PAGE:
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Publication numberUS6028125 A
Publication typeGrant
Application numberUS 09/095,520
Publication dateFeb 22, 2000
Filing dateJun 10, 1998
Priority dateJun 10, 1998
Fee statusLapsed
Also published asCA2334687A1, CA2334687C, EP1085849A1, US6197846, WO1999063949A1
Publication number09095520, 095520, US 6028125 A, US 6028125A, US-A-6028125, US6028125 A, US6028125A
InventorsEdward C. Combe, Ernest S. Reeh
Original AssigneeRiver Valley Endodontics, P.A.
Export CitationBiBTeX, EndNote, RefMan
External Links: USPTO, USPTO Assignment, Espacenet
Dental root canal filling, retrofilling, and perforation repair materials
US 6028125 A
Abstract
The present invention is an endodontic sealer paste and an endodontic core material for root canal filling, retrofilling, and perforation repair. The endodontic sealer paste contains a dry poly(carboxylic acid), zinc oxide, and an aliphatic acid. The endodontic core material contains a pliant polymer, a dry poly(carboxylic acid), and zinc oxide.
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Claims(18)
We claim:
1. An endodontic core material comprising a non-aqueous mixture of:
(a) a dry poly(carboxylic acid), a precursor transformable into the dry poly(carboxylic acid), or a dry cation-crosslinkable polymeric acid containing on average one phosphonic acid group per one to three backbone carbon atoms;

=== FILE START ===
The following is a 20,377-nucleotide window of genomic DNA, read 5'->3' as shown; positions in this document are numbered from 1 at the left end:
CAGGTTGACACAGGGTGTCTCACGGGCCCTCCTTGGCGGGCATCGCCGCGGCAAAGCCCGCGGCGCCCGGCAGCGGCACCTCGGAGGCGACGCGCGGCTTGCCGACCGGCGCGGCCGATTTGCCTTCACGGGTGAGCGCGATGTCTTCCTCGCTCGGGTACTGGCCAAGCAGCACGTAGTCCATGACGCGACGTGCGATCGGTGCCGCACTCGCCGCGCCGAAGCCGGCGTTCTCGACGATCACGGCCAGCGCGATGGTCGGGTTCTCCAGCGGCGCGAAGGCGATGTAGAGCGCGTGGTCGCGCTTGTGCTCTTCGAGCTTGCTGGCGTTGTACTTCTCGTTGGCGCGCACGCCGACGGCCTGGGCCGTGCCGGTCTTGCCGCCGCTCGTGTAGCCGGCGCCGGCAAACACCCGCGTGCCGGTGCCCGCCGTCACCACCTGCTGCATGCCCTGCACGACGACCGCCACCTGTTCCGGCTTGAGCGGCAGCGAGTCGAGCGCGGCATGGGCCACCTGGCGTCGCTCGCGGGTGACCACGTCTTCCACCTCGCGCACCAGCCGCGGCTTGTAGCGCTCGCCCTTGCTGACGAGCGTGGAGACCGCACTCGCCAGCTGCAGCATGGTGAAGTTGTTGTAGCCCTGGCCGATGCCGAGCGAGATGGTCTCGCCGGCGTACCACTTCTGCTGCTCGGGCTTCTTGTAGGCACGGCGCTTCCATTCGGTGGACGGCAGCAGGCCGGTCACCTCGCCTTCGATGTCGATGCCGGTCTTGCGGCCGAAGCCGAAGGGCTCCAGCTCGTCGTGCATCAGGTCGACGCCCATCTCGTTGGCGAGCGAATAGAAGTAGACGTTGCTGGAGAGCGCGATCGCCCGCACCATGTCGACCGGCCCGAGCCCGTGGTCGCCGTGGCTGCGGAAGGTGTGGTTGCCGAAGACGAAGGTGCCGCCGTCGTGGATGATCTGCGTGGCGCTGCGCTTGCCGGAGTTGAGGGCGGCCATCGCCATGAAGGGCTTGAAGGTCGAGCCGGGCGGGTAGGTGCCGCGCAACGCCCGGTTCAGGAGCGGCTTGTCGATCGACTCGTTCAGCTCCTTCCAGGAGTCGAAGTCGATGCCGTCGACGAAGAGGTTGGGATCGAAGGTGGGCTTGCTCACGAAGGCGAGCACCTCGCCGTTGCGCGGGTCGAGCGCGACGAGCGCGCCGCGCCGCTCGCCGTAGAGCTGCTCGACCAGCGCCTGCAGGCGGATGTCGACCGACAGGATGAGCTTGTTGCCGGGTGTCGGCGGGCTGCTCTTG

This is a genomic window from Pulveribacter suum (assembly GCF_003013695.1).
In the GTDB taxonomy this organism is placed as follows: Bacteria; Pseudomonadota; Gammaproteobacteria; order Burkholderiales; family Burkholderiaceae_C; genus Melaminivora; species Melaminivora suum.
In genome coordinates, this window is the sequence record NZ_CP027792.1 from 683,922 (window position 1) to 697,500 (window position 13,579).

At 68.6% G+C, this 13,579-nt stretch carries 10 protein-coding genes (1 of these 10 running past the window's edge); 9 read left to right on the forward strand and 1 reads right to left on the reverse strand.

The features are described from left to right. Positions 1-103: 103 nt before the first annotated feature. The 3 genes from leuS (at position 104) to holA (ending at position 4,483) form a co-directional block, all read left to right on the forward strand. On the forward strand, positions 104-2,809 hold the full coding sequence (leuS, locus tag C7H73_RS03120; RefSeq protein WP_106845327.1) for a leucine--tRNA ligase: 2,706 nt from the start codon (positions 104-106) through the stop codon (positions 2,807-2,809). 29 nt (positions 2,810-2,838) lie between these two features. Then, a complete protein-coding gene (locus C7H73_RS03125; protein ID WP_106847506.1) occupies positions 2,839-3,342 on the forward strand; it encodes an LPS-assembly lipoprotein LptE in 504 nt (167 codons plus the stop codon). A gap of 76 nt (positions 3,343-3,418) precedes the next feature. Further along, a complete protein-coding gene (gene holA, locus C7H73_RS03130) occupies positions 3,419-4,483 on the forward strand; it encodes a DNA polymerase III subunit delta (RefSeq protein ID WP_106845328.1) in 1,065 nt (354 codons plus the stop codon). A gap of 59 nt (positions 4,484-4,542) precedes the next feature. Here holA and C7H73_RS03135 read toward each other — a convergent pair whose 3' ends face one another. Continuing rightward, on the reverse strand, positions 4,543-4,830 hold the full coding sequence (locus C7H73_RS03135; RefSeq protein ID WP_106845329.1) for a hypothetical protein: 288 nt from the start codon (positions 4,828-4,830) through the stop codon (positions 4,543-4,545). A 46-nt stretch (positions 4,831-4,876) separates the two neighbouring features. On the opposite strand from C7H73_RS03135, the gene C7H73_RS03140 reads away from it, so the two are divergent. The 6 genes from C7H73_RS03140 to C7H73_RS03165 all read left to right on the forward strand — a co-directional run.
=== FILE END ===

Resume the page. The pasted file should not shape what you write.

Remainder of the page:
(b) zinc oxide, magnesium oxide, calcium oxide, zinc hydroxide, magnesium hydroxide, calcium hydroxide, hydroxyapatite, or a combination thereof; and
(c) a pliant polymer.
2. The endodontic core material of claim 1 wherein the concentration of (a) in the endodontic core material is between about 5 and 30 percent by weight.
3. The endodontic core material of claim 1 wherein the concentration of (b) in the endodontic core material is between about 10 and 50 percent by weight.
4. The endodontic core material of claim 1 wherein the concentration of (c) in the endodontic core material is between about 10 and 30 percent by weight.
5. The endodontic core material of claim 1 wherein (c) is gutta percha, balata, trans-1,4-polyisoprene, or combinations thereof.
6. The endodontic core material of claim 1, and further comprising a radiopaque material.